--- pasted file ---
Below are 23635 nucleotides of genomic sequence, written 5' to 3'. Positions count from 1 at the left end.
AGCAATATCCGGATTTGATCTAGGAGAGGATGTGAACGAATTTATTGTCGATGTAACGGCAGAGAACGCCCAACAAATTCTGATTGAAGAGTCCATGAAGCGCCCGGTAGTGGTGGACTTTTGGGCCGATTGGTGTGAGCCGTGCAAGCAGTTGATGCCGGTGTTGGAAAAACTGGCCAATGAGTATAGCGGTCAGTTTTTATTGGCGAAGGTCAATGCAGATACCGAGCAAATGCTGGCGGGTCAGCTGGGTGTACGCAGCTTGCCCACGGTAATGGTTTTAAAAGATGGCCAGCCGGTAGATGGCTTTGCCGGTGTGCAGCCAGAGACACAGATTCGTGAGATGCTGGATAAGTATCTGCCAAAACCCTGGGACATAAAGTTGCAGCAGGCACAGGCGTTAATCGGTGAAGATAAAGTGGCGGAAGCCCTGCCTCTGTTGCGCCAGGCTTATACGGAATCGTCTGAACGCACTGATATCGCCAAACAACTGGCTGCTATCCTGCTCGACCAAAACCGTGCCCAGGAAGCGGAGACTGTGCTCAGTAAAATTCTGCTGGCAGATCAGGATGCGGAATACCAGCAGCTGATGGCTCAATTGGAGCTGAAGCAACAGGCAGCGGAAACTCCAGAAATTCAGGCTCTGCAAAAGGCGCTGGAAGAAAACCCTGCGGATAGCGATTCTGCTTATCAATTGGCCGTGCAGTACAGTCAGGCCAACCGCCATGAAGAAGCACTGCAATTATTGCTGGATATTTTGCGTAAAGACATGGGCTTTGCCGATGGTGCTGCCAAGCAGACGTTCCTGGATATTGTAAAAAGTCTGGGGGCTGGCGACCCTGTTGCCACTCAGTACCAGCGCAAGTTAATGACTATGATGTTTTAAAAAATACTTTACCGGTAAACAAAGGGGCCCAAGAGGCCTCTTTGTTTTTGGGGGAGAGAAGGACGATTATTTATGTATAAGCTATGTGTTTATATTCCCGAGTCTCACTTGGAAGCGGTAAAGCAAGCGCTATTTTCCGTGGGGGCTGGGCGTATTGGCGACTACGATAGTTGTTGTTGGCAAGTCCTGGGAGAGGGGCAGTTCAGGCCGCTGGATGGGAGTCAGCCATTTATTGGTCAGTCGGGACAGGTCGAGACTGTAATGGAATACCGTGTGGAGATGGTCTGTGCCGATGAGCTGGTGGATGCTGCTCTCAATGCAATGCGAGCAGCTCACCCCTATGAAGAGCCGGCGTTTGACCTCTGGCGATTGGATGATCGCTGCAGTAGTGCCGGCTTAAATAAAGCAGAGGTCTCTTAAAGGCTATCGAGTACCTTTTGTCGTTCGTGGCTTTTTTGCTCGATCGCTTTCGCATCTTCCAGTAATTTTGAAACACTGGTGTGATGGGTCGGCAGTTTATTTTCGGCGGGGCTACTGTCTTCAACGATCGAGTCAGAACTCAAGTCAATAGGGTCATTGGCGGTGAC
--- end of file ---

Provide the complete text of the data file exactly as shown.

Below are 23635 nucleotides of genomic sequence, written 5' to 3'. Positions count from 1 at the left end.
AGCAATATCCGGATTTGATCTAGGAGAGGATGTGAACGAATTTATTGTCGATGTAACGGCAGAGAACGCCCAACAAATTCTGATTGAAGAGTCCATGAAGCGCCCGGTAGTGGTGGACTTTTGGGCCGATTGGTGTGAGCCGTGCAAGCAGTTGATGCCGGTGTTGGAAAAACTGGCCAATGAGTATAGCGGTCAGTTTTTATTGGCGAAGGTCAATGCAGATACCGAGCAAATGCTGGCGGGTCAGCTGGGTGTACGCAGCTTGCCCACGGTAATGGTTTTAAAAGATGGCCAGCCGGTAGATGGCTTTGCCGGTGTGCAGCCAGAGACACAGATTCGTGAGATGCTGGATAAGTATCTGCCAAAACCCTGGGACATAAAGTTGCAGCAGGCACAGGCGTTAATCGGTGAAGATAAAGTGGCGGAAGCCCTGCCTCTGTTGCGCCAGGCTTATACGGAATCGTCTGAACGCACTGATATCGCCAAACAACTGGCTGCTATCCTGCTCGACCAAAACCGTGCCCAGGAAGCGGAGACTGTGCTCAGTAAAATTCTGCTGGCAGATCAGGATGCGGAATACCAGCAGCTGATGGCTCAATTGGAGCTGAAGCAACAGGCAGCGGAAACTCCAGAAATTCAGGCTCTGCAAAAGGCGCTGGAAGAAAACCCTGCGGATAGCGATTCTGCTTATCAATTGGCCGTGCAGTACAGTCAGGCCAACCGCCATGAAGAAGCACTGCAATTATTGCTGGATATTTTGCGTAAAGACATGGGCTTTGCCGATGGTGCTGCCAAGCAGACGTTCCTGGATATTGTAAAAAGTCTGGGGGCTGGCGACCCTGTTGCCACTCAGTACCAGCGCAAGTTAATGACTATGATGTTTTAAAAAATACTTTACCGGTAAACAAAGGGGCCCAAGAGGCCTCTTTGTTTTTGGGGGAGAGAAGGACGATTATTTATGTATAAGCTATGTGTTTATATTCCCGAGTCTCACTTGGAAGCGGTAAAGCAAGCGCTATTTTCCGTGGGGGCTGGGCGTATTGGCGACTACGATAGTTGTTGTTGGCAAGTCCTGGGAGAGGGGCAGTTCAGGCCGCTGGATGGGAGTCAGCCATTTATTGGTCAGTCGGGACAGGTCGAGACTGTAATGGAATACCGTGTGGAGATGGTCTGTGCCGATGAGCTGGTGGATGCTGCTCTCAATGCAATGCGAGCAGCTCACCCCTATGAAGAGCCGGCGTTTGACCTCTGGCGATTGGATGATCGCTGCAGTAGTGCCGGCTTAAATAAAGCAGAGGTCTCTTAAAGGCTATCGAGTACCTTTTGTCGTTCGTGGCTTTTTTGCTCGATCGCTTTCGCATCTTCCAGTAATTTTGAAACACTGGTGTGATGGGTCGGCAGTTTATTTTCGGCGGGGCTACTGTCTTCAACGATCGAGTCAGAACTCAAGTCAATAGGGTCATTGGCGGTGAC